At one time he chanced to hold enough money to purchase a freehold farm bordering on the sea. When the day of transfer arrived, he and one of his followers appeared before the astonished lawyer with bags filled with various kinds of foreign coins: dollars and ducats, doubloons and pistoles, guineas - the coinage of every foreign country with a seaboard - were displayed on the table. The man of law at first demurred to such purchase money; but after some controversy, and an ominous oath or two of 'that or none,' the lawyer agreed to take it by weight. The document bearing Copinger's name is still extant. His signature is traced in stern, bold, fierce characters, as if every letter had been stabbed upon the parchment with the point of a dirk. Underneath his autograph, also in his own writing, is the word 'Thuro.'
In this again there is a foundation of truth, for Copinger did purchase a freehold farm bordering on the sea. It was near to St. Austell and called "Trewhiddle." The rest of the article, however, or the greater part thereof, is undoubtedly drawn from the writer's imagination. It is attractive and interesting, but at the expense of both the moral character of Copinger, and, it is to be added, of truth. The writer mentions that there was a ballad in existence within human memory which was founded on the history of this singular man, but of which the first verse only can now be recovered. It runs:-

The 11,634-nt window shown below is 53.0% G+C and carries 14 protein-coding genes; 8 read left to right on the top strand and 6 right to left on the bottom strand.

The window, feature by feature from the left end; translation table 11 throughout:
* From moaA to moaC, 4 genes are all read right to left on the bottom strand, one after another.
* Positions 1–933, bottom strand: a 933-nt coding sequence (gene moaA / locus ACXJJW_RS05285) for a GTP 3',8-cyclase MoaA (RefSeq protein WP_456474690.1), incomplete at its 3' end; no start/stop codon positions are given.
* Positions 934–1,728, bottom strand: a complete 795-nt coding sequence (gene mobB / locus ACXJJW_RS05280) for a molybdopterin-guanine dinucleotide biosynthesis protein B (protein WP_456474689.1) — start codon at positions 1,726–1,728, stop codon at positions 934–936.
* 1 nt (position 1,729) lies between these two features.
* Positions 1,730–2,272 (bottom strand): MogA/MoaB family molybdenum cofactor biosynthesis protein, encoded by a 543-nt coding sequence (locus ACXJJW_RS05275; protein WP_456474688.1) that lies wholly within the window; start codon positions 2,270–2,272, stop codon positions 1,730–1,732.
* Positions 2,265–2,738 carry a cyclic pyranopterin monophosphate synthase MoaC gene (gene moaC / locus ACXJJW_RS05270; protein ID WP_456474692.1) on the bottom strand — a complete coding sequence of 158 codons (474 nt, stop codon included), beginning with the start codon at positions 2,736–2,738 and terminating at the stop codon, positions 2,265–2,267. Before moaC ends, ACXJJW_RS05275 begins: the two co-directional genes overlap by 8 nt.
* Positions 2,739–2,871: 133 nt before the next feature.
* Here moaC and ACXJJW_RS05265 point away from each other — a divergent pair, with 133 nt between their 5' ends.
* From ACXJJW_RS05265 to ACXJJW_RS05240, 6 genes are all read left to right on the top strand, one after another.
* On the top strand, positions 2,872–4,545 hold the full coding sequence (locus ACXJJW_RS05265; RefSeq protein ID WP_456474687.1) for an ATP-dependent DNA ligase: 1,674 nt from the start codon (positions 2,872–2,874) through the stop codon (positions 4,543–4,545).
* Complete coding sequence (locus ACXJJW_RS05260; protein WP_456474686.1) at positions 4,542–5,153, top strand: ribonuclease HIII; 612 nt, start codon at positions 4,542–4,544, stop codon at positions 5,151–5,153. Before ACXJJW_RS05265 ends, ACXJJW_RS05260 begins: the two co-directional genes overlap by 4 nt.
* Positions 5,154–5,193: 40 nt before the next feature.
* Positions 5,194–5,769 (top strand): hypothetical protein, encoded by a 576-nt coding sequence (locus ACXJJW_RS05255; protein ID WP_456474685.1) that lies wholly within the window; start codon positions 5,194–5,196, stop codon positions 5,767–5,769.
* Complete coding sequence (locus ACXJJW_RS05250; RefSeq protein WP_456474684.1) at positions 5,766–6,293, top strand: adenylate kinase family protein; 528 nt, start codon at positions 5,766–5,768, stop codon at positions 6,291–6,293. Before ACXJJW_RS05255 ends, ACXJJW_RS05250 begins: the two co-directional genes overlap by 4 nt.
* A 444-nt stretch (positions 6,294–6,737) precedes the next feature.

Will you hear of the Cruel Copinger?
He came from a foreign kind:
He was brought to us by the salt water,
He was carried away by the wind.
The account quoted from All the Year Round, is by the Rev. R.S. Hawker, Vicar of Morwenstow, and appears also in Footprints of Men in Far Cornwall, and also in Baring Gould's Vicar of Morwenstow. On further investigation it is found that there is more of truth in the account than was at first supposed. No evidence being obtainable of the details in the Dinah episode, we are disposed to give the hero the benefit of the doubt. But far from wishing to impugn the author's veracity in other portions of his recital, we feel bound to give the sequel of the narrative, two of the following incidents being admitted as incontrovertible facts, according to the traditions of the family, and are corroborated by the testimony of reliable witnesses. In continuing his account of John Copinger, Hawker says: